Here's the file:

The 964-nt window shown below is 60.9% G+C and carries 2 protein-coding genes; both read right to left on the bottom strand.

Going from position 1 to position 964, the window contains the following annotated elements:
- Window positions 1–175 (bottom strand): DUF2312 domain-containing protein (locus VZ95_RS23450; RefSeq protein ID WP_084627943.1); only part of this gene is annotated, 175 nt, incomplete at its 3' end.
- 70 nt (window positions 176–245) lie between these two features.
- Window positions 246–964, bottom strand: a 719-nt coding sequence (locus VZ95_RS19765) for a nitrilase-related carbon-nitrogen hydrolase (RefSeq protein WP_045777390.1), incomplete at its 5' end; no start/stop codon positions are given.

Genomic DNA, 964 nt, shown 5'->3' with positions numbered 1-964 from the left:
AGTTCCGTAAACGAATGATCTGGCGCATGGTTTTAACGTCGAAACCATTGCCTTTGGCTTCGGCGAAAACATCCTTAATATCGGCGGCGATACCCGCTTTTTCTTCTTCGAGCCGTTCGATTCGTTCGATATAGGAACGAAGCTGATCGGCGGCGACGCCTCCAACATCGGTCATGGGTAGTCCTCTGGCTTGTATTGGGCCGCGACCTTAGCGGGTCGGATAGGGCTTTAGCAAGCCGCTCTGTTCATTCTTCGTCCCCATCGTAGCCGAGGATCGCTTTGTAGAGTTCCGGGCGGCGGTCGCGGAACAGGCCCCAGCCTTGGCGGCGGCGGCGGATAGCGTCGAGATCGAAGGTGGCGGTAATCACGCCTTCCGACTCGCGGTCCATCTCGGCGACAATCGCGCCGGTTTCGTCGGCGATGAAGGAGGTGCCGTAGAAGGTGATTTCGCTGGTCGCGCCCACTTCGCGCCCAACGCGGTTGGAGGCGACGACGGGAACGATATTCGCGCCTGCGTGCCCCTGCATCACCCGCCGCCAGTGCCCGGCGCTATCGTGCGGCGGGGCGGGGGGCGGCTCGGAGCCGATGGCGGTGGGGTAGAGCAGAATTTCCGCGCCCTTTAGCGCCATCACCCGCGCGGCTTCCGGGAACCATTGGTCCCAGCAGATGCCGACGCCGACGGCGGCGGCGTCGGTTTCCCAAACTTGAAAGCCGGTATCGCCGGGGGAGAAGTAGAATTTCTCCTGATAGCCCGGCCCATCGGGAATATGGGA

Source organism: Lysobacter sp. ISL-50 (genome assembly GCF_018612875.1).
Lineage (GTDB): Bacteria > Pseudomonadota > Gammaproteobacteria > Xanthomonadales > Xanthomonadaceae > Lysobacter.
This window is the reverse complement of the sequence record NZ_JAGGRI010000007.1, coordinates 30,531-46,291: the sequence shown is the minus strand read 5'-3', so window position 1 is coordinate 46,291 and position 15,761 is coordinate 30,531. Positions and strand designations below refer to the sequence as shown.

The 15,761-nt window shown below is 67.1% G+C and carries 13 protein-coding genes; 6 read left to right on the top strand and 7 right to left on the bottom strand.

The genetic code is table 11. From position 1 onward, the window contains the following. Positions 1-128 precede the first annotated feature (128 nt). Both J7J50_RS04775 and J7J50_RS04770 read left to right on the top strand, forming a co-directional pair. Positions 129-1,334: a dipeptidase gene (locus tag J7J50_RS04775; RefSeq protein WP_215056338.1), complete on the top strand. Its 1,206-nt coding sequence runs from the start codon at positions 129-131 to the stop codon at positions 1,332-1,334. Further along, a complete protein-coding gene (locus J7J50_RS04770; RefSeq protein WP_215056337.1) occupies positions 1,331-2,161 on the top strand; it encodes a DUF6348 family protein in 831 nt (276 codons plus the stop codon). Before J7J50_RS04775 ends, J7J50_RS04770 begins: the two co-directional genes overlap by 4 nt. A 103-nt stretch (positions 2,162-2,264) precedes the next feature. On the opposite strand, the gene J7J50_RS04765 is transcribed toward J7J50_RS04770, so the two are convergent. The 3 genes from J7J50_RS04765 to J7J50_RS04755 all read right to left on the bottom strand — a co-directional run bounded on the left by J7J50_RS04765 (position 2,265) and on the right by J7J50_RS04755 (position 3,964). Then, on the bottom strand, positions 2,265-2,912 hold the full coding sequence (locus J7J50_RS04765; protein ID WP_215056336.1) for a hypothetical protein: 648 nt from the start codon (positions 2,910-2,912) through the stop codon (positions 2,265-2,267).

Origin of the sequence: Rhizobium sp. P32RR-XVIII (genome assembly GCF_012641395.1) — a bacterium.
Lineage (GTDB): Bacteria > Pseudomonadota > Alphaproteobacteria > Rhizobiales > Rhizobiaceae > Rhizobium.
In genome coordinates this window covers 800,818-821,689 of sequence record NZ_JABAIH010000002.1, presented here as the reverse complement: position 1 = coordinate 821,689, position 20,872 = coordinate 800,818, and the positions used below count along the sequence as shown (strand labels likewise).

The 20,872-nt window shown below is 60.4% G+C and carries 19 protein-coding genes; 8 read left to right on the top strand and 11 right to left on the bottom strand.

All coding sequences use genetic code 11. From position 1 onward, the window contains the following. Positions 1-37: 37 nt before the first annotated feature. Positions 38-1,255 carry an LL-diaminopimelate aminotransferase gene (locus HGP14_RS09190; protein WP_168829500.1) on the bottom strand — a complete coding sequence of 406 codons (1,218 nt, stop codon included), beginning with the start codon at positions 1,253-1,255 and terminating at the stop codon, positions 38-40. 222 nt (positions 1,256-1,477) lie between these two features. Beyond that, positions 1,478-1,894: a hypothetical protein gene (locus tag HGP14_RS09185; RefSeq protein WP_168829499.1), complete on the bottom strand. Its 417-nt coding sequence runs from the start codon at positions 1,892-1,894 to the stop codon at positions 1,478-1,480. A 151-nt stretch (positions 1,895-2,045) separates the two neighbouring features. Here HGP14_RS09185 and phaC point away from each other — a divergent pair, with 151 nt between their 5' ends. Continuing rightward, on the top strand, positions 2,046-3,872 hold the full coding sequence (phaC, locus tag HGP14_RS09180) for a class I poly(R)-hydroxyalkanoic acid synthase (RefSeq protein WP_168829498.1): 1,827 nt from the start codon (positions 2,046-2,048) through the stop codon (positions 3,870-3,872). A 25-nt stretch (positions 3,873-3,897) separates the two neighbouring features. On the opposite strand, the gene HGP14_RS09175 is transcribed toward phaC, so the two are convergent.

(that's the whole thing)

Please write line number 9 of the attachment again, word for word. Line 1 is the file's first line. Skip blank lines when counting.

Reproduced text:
Lineage (GTDB): Bacteria > Pseudomonadota > Gammaproteobacteria > Xanthomonadales > Xanthomonadaceae > Lysobacter.